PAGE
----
By Alex Neve, Secretary General, Amnesty International Canada
It is so important to understand the impact of President Trump’s travel ban.
When the first Executive Order from the US President came into force in January, banning entry to the United States of nationals from seven Muslim-majority countries, a research team led by Amnesty’s Crisis Response Senior Advisor Rawya Rageh (pictured above) was immediately sent to locations along the Canada-US border to investigate the impact of such a clearly discriminatory order.
The story of Fatima* is not uncommon, and illustrates why Amnesty International must be there to defend the rights of individuals affected by the ban, and needs your help to campaign against the travel ban.
“These decisions made by President Trump have left us in a state of constant fear. We feel like suspects even though we’ve never done anything wrong in our lives.”
– Fatima, who is separated from her two sons in Yemen
Fatima, originally from Yemen and based in the United States, is separated from her two sons, Yahia, 19, and Maher, 20, who are stuck in Djibouti after running for their lives from gunfire and conflict in Yemen. Her sons don’t know anyone in Djibouti, but going there was their only hope of being reunited with their mother, Fatima, who is thousands of miles away.
Fatima has a green card to work in the United States, and applied in 2014 for her sons to escape war-torn Yemen and join her in the US. Two years later, the boys were finally given an interview in Djibouti, as the US embassy in Yemen had closed. So at great personal expense they travelled there in the hope of being granted a visa.
But Trump’s Executive Order has put a stop to all that. With Yemen being one of the six countries targeted, Yahia and Maher’s visa application appears to be frozen. They are now stuck in Djibouti where they cannot find work and don’t know anyone. Their mother is running up huge debts paying for them to have somewhere to live and helping them survive on one meal a day.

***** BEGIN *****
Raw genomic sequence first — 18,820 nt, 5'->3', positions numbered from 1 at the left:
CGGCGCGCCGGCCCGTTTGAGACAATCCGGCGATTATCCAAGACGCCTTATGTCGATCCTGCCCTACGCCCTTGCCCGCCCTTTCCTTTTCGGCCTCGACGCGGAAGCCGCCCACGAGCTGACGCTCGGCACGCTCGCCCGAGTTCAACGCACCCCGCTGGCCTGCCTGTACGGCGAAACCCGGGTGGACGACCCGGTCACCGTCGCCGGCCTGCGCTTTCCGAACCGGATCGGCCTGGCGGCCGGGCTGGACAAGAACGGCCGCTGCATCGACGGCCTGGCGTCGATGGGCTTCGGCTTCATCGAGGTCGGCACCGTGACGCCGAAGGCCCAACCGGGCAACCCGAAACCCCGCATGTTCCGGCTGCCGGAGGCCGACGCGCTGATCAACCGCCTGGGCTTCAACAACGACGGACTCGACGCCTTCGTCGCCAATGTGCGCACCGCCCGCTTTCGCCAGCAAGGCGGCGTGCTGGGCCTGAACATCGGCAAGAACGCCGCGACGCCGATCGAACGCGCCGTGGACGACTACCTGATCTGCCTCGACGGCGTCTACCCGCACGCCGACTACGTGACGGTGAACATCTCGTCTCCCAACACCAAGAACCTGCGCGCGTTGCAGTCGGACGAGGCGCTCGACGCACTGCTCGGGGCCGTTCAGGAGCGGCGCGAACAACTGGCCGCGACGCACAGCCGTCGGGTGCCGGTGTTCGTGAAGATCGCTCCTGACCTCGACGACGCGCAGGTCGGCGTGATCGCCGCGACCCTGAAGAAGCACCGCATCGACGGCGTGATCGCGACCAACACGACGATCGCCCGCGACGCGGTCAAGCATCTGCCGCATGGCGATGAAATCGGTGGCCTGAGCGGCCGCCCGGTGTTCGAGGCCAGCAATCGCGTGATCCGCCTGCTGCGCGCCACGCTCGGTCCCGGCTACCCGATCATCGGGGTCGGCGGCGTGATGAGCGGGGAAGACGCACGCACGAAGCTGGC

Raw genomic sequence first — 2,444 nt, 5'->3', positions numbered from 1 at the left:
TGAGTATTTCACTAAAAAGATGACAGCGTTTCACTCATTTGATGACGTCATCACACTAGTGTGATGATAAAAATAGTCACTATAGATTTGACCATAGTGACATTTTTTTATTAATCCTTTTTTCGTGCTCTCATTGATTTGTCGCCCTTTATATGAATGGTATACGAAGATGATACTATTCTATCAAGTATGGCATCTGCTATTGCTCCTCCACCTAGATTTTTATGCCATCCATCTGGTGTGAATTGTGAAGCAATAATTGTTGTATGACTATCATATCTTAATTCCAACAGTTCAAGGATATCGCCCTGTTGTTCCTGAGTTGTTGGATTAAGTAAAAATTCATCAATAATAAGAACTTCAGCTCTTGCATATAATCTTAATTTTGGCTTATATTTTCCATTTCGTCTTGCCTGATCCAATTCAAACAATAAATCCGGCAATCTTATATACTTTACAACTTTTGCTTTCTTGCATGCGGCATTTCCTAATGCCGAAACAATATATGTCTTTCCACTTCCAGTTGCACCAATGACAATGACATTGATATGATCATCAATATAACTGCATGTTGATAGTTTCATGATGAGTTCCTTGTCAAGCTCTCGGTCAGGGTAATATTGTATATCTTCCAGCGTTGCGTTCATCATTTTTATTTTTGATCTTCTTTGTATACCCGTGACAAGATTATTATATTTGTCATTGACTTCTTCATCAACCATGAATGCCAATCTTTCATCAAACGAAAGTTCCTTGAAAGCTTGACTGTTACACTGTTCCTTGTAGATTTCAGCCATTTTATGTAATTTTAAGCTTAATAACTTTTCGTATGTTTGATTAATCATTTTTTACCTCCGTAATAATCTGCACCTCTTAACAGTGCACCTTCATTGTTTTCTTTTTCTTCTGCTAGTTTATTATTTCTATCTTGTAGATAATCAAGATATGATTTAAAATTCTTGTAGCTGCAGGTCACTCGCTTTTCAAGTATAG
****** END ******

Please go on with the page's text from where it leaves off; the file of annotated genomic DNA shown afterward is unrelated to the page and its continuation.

The situation for the family is desperate, their mother tells Rawya they are “devastated,” but it is our job to find cases like these and to tell the world about them, so that together we can put pressure on the US to drop the travel ban. While the travel ban has been temporarily stayed, most recently by a judge in Hawaii, US Immigration Officials around the world are still operating under a cloud of uncertainity.
The impacts of the travel ban are also being felt here at home in Canada. Following the signing of the Executive Order, Amnesty International called on Canada to immediately suspend the Safe Third Country Agreement (STCA), arguing the United States (US) was not a safe country for asylum seekers.
Canadians were alarmed at the discriminatory nature of the travel ban and 25,000 have signed our action calling on Canada to suspend the Safe Third Country agreement with the United States
With a limited number of exceptions, the Safe Third Country Agreement prevents refugee claimants who cross into Canada from the US at official border crossings from making refugee claims in Canada because the US is considered a “safe country”. Following the Executive Order in January, media reports had suggested a growing number of refugee claimants were crossing irregularly from the USA to Canada. During the week of February 20th, Amnesty International deployed researchers to conduct interviews with refugee claimants who have recently arrived in Canada from the US, having irregularly crossed the border into Canada.
Widespread and unjustified immigration detention continues to be a very serious concern, well-founded asylum claims are arbitrarily rejected, and a significant increase in immigration raids are just a few of the observations from the interviews with the refugee claimants. Fatima’s story, based on interviews in Manitoba, reinforce Amnesty’s concern that policies being proposed and implemented in the US are endangering the rights of asylum seekers.
*The names of Fatima and her sons have been changed to protect the individuals concerned.